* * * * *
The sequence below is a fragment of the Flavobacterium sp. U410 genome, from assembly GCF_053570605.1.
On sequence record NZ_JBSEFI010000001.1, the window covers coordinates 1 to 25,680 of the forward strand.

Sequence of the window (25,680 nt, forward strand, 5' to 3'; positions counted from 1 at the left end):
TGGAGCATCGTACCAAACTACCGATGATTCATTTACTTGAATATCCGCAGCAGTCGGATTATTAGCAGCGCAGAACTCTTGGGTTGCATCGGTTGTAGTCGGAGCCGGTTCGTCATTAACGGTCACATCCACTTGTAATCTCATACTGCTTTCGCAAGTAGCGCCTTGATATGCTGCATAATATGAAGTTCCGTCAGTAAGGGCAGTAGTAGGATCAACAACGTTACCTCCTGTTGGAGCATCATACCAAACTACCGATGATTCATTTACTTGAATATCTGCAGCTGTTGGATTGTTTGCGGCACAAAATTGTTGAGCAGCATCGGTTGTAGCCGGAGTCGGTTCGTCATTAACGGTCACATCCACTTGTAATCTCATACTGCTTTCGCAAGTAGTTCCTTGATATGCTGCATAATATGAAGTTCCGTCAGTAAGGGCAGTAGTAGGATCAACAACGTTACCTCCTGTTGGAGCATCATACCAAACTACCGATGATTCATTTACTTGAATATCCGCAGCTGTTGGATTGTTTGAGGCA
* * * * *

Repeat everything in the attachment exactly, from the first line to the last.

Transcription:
The sequence below is a fragment of the Flavobacterium sp. U410 genome, from assembly GCF_053570605.1.
On sequence record NZ_JBSEFI010000001.1, the window covers coordinates 1 to 25,680 of the forward strand.

Sequence of the window (25,680 nt, forward strand, 5' to 3'; positions counted from 1 at the left end):
TGGAGCATCGTACCAAACTACCGATGATTCATTTACTTGAATATCCGCAGCAGTCGGATTATTAGCAGCGCAGAACTCTTGGGTTGCATCGGTTGTAGTCGGAGCCGGTTCGTCATTAACGGTCACATCCACTTGTAATCTCATACTGCTTTCGCAAGTAGCGCCTTGATATGCTGCATAATATGAAGTTCCGTCAGTAAGGGCAGTAGTAGGATCAACAACGTTACCTCCTGTTGGAGCATCATACCAAACTACCGATGATTCATTTACTTGAATATCTGCAGCTGTTGGATTGTTTGCGGCACAAAATTGTTGAGCAGCATCGGTTGTAGCCGGAGTCGGTTCGTCATTAACGGTCACATCCACTTGTAATCTCATACTGCTTTCGCAAGTAGTTCCTTGATATGCTGCATAATATGAAGTTCCGTCAGTAAGGGCAGTAGTAGGATCAACAACGTTACCTCCTGTTGGAGCATCATACCAAACTACCGATGATTCATTTACTTGAATATCCGCAGCTGTTGGATTGTTTGAGGCA